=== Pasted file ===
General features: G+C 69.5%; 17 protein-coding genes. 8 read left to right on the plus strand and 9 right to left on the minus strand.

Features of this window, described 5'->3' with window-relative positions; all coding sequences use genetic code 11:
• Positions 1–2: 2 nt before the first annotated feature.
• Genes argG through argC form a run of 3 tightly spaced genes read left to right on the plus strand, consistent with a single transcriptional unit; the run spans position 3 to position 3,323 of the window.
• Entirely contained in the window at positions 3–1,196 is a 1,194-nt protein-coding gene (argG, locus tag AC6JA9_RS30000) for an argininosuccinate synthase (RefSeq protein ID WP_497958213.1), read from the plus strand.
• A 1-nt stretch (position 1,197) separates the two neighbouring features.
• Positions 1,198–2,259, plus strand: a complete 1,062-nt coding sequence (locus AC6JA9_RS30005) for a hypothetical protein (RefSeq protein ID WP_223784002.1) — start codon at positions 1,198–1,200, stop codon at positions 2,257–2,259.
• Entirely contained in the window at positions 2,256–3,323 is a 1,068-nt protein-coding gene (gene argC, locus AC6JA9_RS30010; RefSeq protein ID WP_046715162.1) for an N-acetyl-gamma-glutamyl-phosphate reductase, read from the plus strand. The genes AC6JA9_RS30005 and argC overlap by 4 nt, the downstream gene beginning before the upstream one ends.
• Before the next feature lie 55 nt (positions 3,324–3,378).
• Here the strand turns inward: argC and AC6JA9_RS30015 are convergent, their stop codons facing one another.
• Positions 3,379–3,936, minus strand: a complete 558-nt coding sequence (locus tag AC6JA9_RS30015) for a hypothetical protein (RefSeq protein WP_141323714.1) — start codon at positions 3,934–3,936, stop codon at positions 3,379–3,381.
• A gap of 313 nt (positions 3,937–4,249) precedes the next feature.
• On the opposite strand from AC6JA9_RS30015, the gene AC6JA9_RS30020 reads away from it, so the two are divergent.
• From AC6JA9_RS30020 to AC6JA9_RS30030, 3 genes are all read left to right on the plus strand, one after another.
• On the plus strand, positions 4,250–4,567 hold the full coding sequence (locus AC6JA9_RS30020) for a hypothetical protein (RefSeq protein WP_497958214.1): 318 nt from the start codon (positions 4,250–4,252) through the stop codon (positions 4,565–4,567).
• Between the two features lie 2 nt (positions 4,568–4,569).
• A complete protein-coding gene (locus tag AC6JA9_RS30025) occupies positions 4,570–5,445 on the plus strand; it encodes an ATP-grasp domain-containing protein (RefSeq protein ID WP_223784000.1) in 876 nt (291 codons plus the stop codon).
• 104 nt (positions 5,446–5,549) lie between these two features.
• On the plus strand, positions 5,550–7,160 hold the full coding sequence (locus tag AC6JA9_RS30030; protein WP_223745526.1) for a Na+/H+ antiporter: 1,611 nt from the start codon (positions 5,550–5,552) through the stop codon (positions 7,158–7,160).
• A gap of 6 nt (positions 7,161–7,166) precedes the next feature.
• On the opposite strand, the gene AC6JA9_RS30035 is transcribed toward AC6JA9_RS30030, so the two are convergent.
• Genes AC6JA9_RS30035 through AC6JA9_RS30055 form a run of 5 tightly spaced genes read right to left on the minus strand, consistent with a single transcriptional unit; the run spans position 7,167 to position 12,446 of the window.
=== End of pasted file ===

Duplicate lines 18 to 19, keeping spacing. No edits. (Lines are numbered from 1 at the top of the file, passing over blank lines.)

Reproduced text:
• 104 nt (positions 5,446–5,549) lie between these two features.
• On the plus strand, positions 5,550–7,160 hold the full coding sequence (locus tag AC6JA9_RS30030; protein WP_223745526.1) for a Na+/H+ antiporter: 1,611 nt from the start codon (positions 5,550–5,552) through the stop codon (positions 7,158–7,160).